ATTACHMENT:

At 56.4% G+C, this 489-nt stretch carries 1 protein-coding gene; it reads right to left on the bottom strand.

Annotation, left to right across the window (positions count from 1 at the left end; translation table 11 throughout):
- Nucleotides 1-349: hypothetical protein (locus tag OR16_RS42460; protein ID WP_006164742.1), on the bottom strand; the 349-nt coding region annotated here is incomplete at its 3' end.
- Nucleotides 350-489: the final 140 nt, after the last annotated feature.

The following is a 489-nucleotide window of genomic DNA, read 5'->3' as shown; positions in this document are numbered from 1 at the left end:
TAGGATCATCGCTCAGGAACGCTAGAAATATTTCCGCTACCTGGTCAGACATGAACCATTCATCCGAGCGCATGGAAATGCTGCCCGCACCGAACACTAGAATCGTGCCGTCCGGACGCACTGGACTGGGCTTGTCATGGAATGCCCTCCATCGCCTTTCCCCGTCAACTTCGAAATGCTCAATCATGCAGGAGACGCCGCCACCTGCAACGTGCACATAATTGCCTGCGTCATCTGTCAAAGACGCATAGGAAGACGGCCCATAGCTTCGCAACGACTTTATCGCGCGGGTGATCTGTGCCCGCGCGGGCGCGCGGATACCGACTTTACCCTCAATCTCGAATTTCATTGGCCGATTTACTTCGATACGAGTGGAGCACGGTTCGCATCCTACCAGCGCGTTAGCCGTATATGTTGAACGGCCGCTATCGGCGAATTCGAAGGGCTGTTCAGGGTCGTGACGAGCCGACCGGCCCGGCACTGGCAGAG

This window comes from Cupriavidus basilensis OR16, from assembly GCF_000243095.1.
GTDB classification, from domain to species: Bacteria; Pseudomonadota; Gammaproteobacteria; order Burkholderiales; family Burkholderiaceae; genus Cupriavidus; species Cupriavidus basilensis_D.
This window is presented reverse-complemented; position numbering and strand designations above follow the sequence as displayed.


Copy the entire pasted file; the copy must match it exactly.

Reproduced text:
At 56.4% G+C, this 489-nt stretch carries 1 protein-coding gene; it reads right to left on the bottom strand.

Annotation, left to right across the window (positions count from 1 at the left end; translation table 11 throughout):
- Nucleotides 1-349: hypothetical protein (locus tag OR16_RS42460; protein ID WP_006164742.1), on the bottom strand; the 349-nt coding region annotated here is incomplete at its 3' end.
- Nucleotides 350-489: the final 140 nt, after the last annotated feature.

The following is a 489-nucleotide window of genomic DNA, read 5'->3' as shown; positions in this document are numbered from 1 at the left end:
TAGGATCATCGCTCAGGAACGCTAGAAATATTTCCGCTACCTGGTCAGACATGAACCATTCATCCGAGCGCATGGAAATGCTGCCCGCACCGAACACTAGAATCGTGCCGTCCGGACGCACTGGACTGGGCTTGTCATGGAATGCCCTCCATCGCCTTTCCCCGTCAACTTCGAAATGCTCAATCATGCAGGAGACGCCGCCACCTGCAACGTGCACATAATTGCCTGCGTCATCTGTCAAAGACGCATAGGAAGACGGCCCATAGCTTCGCAACGACTTTATCGCGCGGGTGATCTGTGCCCGCGCGGGCGCGCGGATACCGACTTTACCCTCAATCTCGAATTTCATTGGCCGATTTACTTCGATACGAGTGGAGCACGGTTCGCATCCTACCAGCGCGTTAGCCGTATATGTTGAACGGCCGCTATCGGCGAATTCGAAGGGCTGTTCAGGGTCGTGACGAGCCGACCGGCCCGGCACTGGCAGAG

This window comes from Cupriavidus basilensis OR16, from assembly GCF_000243095.1.
GTDB classification, from domain to species: Bacteria; Pseudomonadota; Gammaproteobacteria; order Burkholderiales; family Burkholderiaceae; genus Cupriavidus; species Cupriavidus basilensis_D.
This window is presented reverse-complemented; position numbering and strand designations above follow the sequence as displayed.